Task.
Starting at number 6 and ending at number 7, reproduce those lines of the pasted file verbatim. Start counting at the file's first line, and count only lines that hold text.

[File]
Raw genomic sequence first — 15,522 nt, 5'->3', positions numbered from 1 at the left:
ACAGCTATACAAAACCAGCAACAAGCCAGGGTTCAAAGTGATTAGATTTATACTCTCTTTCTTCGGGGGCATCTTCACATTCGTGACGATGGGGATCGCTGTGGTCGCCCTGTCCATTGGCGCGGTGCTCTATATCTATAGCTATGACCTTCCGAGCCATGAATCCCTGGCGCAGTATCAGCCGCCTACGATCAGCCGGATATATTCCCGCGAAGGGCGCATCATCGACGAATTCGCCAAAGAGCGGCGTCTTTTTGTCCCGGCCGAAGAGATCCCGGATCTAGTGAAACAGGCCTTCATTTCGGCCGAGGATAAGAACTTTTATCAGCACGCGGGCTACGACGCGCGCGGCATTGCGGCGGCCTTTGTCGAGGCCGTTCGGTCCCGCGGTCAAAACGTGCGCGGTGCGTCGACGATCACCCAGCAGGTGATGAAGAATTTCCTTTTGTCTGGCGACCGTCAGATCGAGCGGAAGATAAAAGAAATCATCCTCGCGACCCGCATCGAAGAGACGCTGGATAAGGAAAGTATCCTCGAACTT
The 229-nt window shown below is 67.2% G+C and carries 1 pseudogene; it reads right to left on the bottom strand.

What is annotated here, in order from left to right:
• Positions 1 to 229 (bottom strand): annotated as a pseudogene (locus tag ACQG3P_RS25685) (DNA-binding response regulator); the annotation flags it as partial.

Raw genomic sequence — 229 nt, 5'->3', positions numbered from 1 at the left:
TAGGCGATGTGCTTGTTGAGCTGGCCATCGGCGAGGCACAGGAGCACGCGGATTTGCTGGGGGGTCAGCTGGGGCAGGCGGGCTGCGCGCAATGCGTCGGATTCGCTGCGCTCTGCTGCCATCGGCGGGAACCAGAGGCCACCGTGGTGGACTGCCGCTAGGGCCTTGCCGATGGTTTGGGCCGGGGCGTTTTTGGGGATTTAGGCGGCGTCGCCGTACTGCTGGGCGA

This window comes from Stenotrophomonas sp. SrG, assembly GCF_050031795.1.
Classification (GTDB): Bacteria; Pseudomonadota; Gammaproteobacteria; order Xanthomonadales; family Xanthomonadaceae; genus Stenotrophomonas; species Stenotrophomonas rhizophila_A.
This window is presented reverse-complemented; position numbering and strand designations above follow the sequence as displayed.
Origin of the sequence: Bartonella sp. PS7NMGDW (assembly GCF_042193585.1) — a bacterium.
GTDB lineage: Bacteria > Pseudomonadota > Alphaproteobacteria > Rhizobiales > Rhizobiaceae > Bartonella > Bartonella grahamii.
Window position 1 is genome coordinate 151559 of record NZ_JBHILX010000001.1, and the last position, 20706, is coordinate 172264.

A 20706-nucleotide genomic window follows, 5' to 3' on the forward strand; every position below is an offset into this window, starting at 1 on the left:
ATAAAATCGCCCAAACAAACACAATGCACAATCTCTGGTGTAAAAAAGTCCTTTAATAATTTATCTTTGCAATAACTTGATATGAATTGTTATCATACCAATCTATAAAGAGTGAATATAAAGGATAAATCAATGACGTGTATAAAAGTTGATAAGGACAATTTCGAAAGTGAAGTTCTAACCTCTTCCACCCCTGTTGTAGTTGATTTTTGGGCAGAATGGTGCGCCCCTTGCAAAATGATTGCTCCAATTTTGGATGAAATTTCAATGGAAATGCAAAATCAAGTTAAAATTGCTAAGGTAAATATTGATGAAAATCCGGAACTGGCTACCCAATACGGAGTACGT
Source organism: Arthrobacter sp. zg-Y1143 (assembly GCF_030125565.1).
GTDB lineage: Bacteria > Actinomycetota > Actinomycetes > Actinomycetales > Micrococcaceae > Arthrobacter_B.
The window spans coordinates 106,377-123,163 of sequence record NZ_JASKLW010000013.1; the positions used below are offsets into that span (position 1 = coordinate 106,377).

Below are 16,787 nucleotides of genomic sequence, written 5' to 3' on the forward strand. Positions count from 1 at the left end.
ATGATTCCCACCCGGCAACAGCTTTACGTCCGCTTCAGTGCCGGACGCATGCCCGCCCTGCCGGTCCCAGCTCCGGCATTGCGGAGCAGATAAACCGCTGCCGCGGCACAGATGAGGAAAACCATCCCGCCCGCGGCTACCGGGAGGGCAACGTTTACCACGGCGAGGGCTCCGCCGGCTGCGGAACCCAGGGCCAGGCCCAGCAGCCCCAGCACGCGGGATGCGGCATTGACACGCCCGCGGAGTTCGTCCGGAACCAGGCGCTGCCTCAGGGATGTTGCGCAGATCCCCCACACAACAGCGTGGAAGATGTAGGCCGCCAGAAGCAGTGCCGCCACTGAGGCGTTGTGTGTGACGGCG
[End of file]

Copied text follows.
Raw genomic sequence — 229 nt, 5'->3', positions numbered from 1 at the left:
TAGGCGATGTGCTTGTTGAGCTGGCCATCGGCGAGGCACAGGAGCACGCGGATTTGCTGGGGGGTCAGCTGGGGCAGGCGGGCTGCGCGCAATGCGTCGGATTCGCTGCGCTCTGCTGCCATCGGCGGGAACCAGAGGCCACCGTGGTGGACTGCCGCTAGGGCCTTGCCGATGGTTTGGGCCGGGGCGTTTTTGGGGATTTAGGCGGCGTCGCCGTACTGCTGGGCGA